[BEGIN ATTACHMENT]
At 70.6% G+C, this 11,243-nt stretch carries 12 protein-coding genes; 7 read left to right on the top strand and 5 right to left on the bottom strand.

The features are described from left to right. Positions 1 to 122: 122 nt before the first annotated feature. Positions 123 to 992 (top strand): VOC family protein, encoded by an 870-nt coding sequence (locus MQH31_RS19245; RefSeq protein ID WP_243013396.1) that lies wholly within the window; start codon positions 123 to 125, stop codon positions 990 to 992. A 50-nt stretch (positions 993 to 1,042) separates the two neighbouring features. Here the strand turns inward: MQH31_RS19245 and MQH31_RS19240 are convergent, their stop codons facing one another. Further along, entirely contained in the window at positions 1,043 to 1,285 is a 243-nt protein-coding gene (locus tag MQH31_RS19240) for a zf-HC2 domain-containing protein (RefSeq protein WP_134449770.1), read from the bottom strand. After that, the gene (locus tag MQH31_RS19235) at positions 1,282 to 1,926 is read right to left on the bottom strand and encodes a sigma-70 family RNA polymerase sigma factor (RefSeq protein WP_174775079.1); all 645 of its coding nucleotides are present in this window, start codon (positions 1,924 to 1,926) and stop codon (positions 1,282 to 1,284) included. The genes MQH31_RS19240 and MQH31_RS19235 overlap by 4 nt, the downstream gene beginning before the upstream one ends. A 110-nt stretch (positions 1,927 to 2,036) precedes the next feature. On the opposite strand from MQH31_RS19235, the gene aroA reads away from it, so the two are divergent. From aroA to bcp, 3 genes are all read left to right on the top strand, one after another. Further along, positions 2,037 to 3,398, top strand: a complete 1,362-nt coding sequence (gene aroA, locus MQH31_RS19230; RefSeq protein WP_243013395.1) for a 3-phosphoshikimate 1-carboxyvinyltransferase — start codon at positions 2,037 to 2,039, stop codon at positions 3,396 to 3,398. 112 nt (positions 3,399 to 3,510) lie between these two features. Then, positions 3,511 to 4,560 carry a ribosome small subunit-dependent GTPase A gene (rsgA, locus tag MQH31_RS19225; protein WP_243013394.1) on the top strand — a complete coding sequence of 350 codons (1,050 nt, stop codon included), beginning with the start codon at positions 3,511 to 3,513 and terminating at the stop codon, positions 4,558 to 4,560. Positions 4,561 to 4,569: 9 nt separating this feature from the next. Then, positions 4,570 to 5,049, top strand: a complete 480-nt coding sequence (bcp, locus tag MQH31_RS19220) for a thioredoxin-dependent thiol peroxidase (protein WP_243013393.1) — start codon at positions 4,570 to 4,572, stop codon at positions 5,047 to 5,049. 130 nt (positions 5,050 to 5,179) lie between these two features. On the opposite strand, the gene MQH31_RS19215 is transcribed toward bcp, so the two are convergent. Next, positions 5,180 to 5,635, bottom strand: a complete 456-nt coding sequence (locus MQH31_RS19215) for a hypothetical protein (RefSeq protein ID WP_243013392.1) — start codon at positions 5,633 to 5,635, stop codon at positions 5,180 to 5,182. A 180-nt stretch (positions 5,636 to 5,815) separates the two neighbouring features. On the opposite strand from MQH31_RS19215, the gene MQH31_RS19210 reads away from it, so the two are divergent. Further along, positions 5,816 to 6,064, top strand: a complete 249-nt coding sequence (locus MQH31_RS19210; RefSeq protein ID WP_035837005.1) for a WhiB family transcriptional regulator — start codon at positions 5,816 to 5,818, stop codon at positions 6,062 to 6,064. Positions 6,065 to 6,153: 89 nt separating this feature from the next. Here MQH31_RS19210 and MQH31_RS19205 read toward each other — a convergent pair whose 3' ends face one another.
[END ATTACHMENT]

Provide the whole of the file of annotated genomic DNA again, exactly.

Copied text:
At 70.6% G+C, this 11,243-nt stretch carries 12 protein-coding genes; 7 read left to right on the top strand and 5 right to left on the bottom strand.

The features are described from left to right. Positions 1 to 122: 122 nt before the first annotated feature. Positions 123 to 992 (top strand): VOC family protein, encoded by an 870-nt coding sequence (locus MQH31_RS19245; RefSeq protein ID WP_243013396.1) that lies wholly within the window; start codon positions 123 to 125, stop codon positions 990 to 992. A 50-nt stretch (positions 993 to 1,042) separates the two neighbouring features. Here the strand turns inward: MQH31_RS19245 and MQH31_RS19240 are convergent, their stop codons facing one another. Further along, entirely contained in the window at positions 1,043 to 1,285 is a 243-nt protein-coding gene (locus tag MQH31_RS19240) for a zf-HC2 domain-containing protein (RefSeq protein WP_134449770.1), read from the bottom strand. After that, the gene (locus tag MQH31_RS19235) at positions 1,282 to 1,926 is read right to left on the bottom strand and encodes a sigma-70 family RNA polymerase sigma factor (RefSeq protein WP_174775079.1); all 645 of its coding nucleotides are present in this window, start codon (positions 1,924 to 1,926) and stop codon (positions 1,282 to 1,284) included. The genes MQH31_RS19240 and MQH31_RS19235 overlap by 4 nt, the downstream gene beginning before the upstream one ends. A 110-nt stretch (positions 1,927 to 2,036) precedes the next feature. On the opposite strand from MQH31_RS19235, the gene aroA reads away from it, so the two are divergent. From aroA to bcp, 3 genes are all read left to right on the top strand, one after another. Further along, positions 2,037 to 3,398, top strand: a complete 1,362-nt coding sequence (gene aroA, locus MQH31_RS19230; RefSeq protein WP_243013395.1) for a 3-phosphoshikimate 1-carboxyvinyltransferase — start codon at positions 2,037 to 2,039, stop codon at positions 3,396 to 3,398. 112 nt (positions 3,399 to 3,510) lie between these two features. Then, positions 3,511 to 4,560 carry a ribosome small subunit-dependent GTPase A gene (rsgA, locus tag MQH31_RS19225; protein WP_243013394.1) on the top strand — a complete coding sequence of 350 codons (1,050 nt, stop codon included), beginning with the start codon at positions 3,511 to 3,513 and terminating at the stop codon, positions 4,558 to 4,560. Positions 4,561 to 4,569: 9 nt separating this feature from the next. Then, positions 4,570 to 5,049, top strand: a complete 480-nt coding sequence (bcp, locus tag MQH31_RS19220) for a thioredoxin-dependent thiol peroxidase (protein WP_243013393.1) — start codon at positions 4,570 to 4,572, stop codon at positions 5,047 to 5,049. 130 nt (positions 5,050 to 5,179) lie between these two features. On the opposite strand, the gene MQH31_RS19215 is transcribed toward bcp, so the two are convergent. Next, positions 5,180 to 5,635, bottom strand: a complete 456-nt coding sequence (locus MQH31_RS19215) for a hypothetical protein (RefSeq protein ID WP_243013392.1) — start codon at positions 5,633 to 5,635, stop codon at positions 5,180 to 5,182. A 180-nt stretch (positions 5,636 to 5,815) separates the two neighbouring features. On the opposite strand from MQH31_RS19215, the gene MQH31_RS19210 reads away from it, so the two are divergent. Further along, positions 5,816 to 6,064, top strand: a complete 249-nt coding sequence (locus MQH31_RS19210; RefSeq protein ID WP_035837005.1) for a WhiB family transcriptional regulator — start codon at positions 5,816 to 5,818, stop codon at positions 6,062 to 6,064. Positions 6,065 to 6,153: 89 nt separating this feature from the next. Here MQH31_RS19210 and MQH31_RS19205 read toward each other — a convergent pair whose 3' ends face one another.